Scientists studying native U.S. bees have long known that among the Sonoran deserts Y Chihuahua, on the border with Mexico, there was a great diversity of bees. But until now, the exact number of species remained unknown.
According to scientists, this is an unparalleled bee biodiversity hotspot in a desert border area that cuts across vast stretches of virgin land in North America.
Over the past few years, a team of scientists from the United States, led by the University of Rochester, conducted continuous collected of specimens in that area, thanks to the help of Mexican, Guatemalan and American students. In total, they managed to identify 70,000 individuals.
Thanks to this laborious work, which is now published in the Journal of Hymenoptera Research, the researchers were able to obtain a complete picture of the diversity of bees and thus reveal that in a protected area of 16 km2 of that North American desert, more than 470 species, which represents 14% of the known bee fauna of the United States.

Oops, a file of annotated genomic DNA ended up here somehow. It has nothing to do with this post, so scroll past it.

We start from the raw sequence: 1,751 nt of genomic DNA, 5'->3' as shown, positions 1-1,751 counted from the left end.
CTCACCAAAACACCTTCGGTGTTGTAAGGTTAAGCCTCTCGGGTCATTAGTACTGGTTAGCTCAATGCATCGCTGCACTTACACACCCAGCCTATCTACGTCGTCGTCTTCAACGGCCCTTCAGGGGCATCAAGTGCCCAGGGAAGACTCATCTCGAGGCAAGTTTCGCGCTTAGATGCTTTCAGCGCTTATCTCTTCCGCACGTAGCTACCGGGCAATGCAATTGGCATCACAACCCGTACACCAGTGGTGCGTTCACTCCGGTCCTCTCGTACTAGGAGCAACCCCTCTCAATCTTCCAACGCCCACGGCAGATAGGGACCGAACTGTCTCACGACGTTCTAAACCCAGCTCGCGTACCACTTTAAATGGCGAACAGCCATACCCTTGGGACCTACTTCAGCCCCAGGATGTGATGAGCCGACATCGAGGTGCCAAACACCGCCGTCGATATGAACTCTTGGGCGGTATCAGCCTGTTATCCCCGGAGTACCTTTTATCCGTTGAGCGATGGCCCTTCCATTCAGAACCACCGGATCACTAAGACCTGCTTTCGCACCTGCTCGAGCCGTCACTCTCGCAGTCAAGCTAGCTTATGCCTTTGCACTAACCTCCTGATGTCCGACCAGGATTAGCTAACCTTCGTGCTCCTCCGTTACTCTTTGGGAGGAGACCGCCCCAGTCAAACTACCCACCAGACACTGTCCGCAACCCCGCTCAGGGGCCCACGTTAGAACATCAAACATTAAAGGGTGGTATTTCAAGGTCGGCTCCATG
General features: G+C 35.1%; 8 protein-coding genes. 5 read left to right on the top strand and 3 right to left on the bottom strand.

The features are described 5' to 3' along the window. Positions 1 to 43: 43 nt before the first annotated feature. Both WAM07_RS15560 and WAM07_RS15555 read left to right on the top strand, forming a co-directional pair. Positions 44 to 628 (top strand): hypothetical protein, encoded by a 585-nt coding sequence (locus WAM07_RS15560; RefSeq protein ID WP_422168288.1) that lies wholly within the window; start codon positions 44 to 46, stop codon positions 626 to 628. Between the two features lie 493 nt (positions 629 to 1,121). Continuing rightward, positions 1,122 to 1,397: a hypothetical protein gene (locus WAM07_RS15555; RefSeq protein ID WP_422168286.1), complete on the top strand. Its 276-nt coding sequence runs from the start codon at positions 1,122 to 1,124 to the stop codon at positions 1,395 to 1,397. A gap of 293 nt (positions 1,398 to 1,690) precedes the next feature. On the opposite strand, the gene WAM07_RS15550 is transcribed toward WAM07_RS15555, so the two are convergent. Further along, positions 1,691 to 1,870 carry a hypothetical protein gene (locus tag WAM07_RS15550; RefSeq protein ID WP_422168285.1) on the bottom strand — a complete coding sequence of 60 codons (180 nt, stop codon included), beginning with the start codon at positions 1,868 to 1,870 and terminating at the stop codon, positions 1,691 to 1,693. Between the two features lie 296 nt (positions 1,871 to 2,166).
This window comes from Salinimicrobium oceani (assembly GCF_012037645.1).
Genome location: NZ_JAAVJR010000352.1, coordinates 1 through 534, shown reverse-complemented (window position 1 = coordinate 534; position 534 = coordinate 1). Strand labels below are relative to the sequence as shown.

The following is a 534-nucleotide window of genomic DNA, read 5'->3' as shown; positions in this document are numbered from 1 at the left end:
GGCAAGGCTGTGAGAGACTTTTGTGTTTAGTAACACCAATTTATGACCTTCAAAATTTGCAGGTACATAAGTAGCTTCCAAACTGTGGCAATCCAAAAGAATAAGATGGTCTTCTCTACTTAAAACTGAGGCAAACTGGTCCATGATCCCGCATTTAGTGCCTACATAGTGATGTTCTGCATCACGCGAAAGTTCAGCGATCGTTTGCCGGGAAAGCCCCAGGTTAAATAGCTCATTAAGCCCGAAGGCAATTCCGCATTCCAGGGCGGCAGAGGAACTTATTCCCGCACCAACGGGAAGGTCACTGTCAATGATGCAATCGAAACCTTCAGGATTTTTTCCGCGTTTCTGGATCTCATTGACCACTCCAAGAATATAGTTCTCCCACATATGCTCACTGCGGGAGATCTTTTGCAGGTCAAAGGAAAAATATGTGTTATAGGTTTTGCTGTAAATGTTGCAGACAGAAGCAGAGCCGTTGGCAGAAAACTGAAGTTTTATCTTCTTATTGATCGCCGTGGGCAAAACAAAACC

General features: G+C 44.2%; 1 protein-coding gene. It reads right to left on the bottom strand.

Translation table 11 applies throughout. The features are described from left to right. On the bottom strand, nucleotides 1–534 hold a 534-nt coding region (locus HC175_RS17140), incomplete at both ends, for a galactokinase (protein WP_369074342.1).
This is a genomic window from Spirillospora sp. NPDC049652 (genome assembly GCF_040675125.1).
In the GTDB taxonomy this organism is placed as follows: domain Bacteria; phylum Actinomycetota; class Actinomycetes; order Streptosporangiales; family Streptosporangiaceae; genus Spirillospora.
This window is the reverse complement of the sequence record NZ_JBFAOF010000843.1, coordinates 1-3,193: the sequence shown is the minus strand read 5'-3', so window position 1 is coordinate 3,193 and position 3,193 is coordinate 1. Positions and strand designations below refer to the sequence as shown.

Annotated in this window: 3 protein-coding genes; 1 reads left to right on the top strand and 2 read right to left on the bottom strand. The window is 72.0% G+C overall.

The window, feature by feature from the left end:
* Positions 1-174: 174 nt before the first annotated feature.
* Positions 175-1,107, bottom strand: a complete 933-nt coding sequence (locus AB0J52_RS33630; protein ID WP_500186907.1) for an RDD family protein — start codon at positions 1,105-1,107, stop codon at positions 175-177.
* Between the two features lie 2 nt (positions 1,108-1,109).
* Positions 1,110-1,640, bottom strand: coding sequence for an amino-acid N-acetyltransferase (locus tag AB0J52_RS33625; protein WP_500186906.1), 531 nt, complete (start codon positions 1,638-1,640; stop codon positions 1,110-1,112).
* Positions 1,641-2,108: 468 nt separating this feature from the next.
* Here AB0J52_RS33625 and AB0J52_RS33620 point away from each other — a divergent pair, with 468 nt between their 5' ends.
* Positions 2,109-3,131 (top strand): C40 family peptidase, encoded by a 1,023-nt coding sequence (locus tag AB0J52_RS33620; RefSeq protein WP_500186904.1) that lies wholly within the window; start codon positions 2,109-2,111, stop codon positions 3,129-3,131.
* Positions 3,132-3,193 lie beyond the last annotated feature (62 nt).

According Robert minckley, from the American university, and William Radke, from the U.S. Fish and Wildlife Service, is a biodiversity hotspot of unparalleled bees in a desert border area that cuts across vast stretches of virgin land in North America.
Solitary bees adapted to droughts
According to the work, most of these species of bees are lonely, without a queen or workers, who visit the flowers throughout their life, which usually lasts two to four weeks. They specialize in pollen and nectar from one or a few plants.
These desert species experience periodic droughts, which are survived by immature stages by going into torpor for years.
In addition, these desert species experience periodic droughts, which are survived by immature stages by going into torpor for years, like the seeds of desert plants that pollinate.
The authors emphasize that, in reality, estimating and comparing the diversity of bees is very difficult, due to the differences in the collection techniques and the size of the studied area. Thanks to this research, the scientists confirmed that the observed diversity of bees was close to the true diversity of bees in this region, and they checked whether there were still many more species to be discovered.
However, before the slope of bees due to human activity, the researchers suggest that baseline information on indigenous bees in these types of areas is needed to assess how much and how humans harm bee faunas.
Robert Minckley et al. “Extreme species density of bees (Apiformes, Hymenoptera) in the warm deserts of North America” Journal of Hymenoptera Research
Rights: Creative Commons.